Wednesday, December 24, 2008

When Rockets Fall

It's Christmas eve around the world; much of the world is praying for peace and good will towards man. Today in Israel, more than 60 rockets and mortars were fired at Israel. Fifty-seven people were taken to the hospital, suffering from shock, half of them children.

The Home Front again ordered that children not be allowed outside during school recess to play and people are once again running from place to place, knowing that if the Color Red warning siren sounds, they will have mere seconds to find shelter.

It's a sad day in your country, no matter where you live, that your government simply allows this to happen without making some attempt to stop it. Yesterday, despite rockets falling, the Palestinians demanded that Israel open the crossings and allow humanitarian aid to enter Gaza. But who will give the people of Sderot and Ashkelon humanitarian aid? Who will allow them to sleep at night and let their children play, as children all of the world do?

When rockets fall - there is no secure place.

Sunday, December 21, 2008

A Secure Place...Needed in Yemen

In 1948, Israel declared its independence and immediately became a secure place for Jews from all over the world. Jews came, in the years that followed, from all over the world, including places such as Yemen, where the people knew little of modern inventions such as planes.

When Yemen said they were displacing the Jewish population, the Jewish State of Israel was allowed to send planes to collect tens of thousands who were ready to flee. Their property was to remain in Yemen, but at least they had their lives. So, Israel sent the planes to Yemen, to a people who had never before seen planes, never dreamed they existed.

To ease the shock, the leaders of the community explained to the people that this was the fulfillment of the Biblical prophecy, that they would return home to Zion, on the wings of eagles. Most of Yemen's 50,000 Jews were evacuated to Israel during 'Operation Magic Carpet', a massive airlift conducted in 1949-50, shortly after the establishment of the Jewish homeland.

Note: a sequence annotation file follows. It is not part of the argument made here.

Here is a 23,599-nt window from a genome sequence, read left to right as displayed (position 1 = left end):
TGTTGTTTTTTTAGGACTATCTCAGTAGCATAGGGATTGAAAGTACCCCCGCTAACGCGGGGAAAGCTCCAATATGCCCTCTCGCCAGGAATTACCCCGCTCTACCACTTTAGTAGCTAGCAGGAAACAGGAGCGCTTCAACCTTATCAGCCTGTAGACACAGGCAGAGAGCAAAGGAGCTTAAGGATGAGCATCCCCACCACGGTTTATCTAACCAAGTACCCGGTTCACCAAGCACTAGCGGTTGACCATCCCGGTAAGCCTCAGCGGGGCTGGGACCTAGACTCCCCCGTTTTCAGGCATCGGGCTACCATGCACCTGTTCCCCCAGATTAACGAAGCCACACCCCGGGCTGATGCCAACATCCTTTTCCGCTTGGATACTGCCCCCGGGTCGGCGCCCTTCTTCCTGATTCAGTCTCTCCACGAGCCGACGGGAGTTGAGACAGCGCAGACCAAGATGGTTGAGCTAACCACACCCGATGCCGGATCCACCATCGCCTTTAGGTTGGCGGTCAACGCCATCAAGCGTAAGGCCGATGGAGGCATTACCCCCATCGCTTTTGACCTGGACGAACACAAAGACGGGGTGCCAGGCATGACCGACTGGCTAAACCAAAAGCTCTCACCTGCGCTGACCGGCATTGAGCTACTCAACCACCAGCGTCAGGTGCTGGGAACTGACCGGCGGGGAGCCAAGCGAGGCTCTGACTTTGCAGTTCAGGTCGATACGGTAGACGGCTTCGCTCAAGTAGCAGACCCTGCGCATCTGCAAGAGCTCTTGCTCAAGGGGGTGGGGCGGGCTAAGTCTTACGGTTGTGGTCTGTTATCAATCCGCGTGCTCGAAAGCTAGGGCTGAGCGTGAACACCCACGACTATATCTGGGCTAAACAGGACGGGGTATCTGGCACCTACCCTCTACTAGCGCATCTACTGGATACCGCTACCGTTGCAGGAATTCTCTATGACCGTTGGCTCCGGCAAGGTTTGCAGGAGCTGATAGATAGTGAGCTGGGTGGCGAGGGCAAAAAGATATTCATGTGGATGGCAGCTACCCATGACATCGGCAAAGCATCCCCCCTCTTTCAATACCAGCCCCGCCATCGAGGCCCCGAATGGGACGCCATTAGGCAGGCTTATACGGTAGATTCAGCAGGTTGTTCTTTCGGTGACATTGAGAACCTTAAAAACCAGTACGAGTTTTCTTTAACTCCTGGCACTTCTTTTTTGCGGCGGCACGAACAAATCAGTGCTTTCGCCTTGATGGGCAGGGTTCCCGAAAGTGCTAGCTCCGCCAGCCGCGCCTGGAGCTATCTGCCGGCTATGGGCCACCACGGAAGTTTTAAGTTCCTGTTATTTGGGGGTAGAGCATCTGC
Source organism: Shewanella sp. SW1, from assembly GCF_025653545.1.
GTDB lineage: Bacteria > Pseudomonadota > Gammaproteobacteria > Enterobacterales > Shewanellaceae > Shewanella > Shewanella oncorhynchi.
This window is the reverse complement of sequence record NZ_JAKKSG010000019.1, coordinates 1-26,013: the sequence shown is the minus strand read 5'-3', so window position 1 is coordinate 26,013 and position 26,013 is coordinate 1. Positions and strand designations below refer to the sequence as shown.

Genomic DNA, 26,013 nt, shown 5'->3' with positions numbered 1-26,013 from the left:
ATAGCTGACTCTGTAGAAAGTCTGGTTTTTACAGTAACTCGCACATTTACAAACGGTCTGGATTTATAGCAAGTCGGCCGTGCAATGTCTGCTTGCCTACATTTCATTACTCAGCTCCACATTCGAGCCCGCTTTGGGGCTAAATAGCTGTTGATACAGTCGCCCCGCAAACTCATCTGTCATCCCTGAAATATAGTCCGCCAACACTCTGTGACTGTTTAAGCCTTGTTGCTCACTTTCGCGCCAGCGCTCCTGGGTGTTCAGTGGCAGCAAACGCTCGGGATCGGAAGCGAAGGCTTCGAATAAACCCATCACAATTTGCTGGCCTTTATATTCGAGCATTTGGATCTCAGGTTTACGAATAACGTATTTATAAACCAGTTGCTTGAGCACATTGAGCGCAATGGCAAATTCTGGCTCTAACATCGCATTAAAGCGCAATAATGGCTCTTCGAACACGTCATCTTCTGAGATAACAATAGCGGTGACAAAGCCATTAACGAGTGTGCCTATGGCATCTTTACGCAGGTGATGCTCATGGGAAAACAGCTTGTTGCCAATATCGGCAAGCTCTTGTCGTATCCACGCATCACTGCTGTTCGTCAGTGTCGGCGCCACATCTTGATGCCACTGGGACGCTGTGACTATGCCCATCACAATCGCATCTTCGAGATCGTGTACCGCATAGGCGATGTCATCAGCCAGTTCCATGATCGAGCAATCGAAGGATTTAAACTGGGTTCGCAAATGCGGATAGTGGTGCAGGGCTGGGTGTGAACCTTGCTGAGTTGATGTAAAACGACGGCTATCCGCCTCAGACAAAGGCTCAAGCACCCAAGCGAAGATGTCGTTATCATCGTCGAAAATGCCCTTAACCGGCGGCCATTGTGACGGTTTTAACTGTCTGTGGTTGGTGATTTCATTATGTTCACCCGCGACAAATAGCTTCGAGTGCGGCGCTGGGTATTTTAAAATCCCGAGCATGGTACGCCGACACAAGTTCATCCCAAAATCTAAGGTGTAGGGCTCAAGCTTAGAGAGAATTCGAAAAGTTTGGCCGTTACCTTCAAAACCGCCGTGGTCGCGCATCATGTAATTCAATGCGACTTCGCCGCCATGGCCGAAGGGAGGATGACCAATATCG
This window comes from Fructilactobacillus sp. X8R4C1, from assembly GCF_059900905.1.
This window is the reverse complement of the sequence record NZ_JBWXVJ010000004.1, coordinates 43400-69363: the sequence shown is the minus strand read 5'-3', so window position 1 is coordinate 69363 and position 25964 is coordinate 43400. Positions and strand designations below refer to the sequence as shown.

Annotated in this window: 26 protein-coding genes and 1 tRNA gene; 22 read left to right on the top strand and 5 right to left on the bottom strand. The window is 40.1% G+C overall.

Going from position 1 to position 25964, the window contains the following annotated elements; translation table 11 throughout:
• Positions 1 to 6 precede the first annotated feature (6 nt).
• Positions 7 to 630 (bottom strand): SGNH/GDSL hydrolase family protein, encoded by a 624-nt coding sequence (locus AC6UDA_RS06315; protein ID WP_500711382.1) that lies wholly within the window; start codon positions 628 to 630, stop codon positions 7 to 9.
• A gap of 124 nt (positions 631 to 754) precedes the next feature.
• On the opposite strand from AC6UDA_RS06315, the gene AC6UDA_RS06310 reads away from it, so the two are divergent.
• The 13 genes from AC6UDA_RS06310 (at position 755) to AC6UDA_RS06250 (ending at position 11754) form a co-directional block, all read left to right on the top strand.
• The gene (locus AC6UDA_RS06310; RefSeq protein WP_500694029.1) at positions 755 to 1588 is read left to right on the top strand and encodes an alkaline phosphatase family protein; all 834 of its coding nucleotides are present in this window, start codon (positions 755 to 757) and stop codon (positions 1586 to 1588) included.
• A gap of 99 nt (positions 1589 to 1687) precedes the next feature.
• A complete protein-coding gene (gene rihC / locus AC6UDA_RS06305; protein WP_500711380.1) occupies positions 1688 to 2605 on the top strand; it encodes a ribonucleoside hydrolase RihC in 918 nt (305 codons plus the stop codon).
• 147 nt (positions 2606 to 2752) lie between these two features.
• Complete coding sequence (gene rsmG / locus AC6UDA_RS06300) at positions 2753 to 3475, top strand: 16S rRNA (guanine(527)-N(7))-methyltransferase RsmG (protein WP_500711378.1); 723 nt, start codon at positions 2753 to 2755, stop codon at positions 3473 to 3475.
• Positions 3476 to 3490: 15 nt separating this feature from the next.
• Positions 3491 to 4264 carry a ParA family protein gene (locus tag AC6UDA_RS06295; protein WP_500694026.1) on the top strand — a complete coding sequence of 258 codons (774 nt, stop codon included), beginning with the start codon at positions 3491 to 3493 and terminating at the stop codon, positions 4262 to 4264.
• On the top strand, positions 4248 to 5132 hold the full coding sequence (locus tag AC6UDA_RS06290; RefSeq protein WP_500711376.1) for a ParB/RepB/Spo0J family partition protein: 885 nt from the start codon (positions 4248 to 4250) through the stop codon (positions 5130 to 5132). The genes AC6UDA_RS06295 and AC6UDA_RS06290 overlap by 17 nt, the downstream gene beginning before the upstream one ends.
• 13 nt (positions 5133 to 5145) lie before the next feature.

While the vast majority of Yemen’s Jews left Yemen in the early years of Israel’s existence, there were some that chose to remain there. In waves, the small community is either ignored and allowed to prosper, or harassed and attacked. Lately, they have been under attack.

A few weeks ago, Moshe Yaish Nahari, a 39-year-old Jewish teacher, was gunned down in his village. A suspect, claiming the killing was a "way to get close to Allah," has since been arrested. Two petrol bombs were thrown at a Jewish home Monday, the latest in a string of anti-Semitic acts. Jewish residents say that despite the rising persecution, authorities have done nothing to curb incidents of vandalism, stone throwing, and death threats.

The latest news says that President Ali Abdullah Saleh of Yemen is planning to relocate the Muslim country's small Jewish population to the capital city of Sana following recent acts of violence against the small community, numbering approximately 400 people. Perhaps it is time that these last 400 consider coming to Israel, a place that has dedicated itself to being a true and secure place for the Jewish people.

Saturday, December 20, 2008

Back to Realities as They Were

As I said, I started this blog not so much because of the American Consulate "mess up" as I wanted to have a place where I could write about Israel and today's realities in a straight manner. I love to write, I live to write. But I also understand that means matching the tone, the style, the contents, to the purpose of the document.

In my "other" life, I am a technical writer. We learn (and teach) that before you can write a document or tackle any project, you have to know certain facts. Two of these "primary" facts are: who is your audience and what are you writing.

I have a blog, A Soldier's Mother. The purpose of that blog is to show what it is like to be a soldier's mother. It sounded so simple when I started it and only later realized that it was a journey my son and I were taking. For him, it is a journey towards maturity; for me, it is a journey of accepting that our children's lives are often beyond our control and sometimes all we can do is watch it from the distance, worry and pray, and most of all have faith in God and in what we have instilled in them.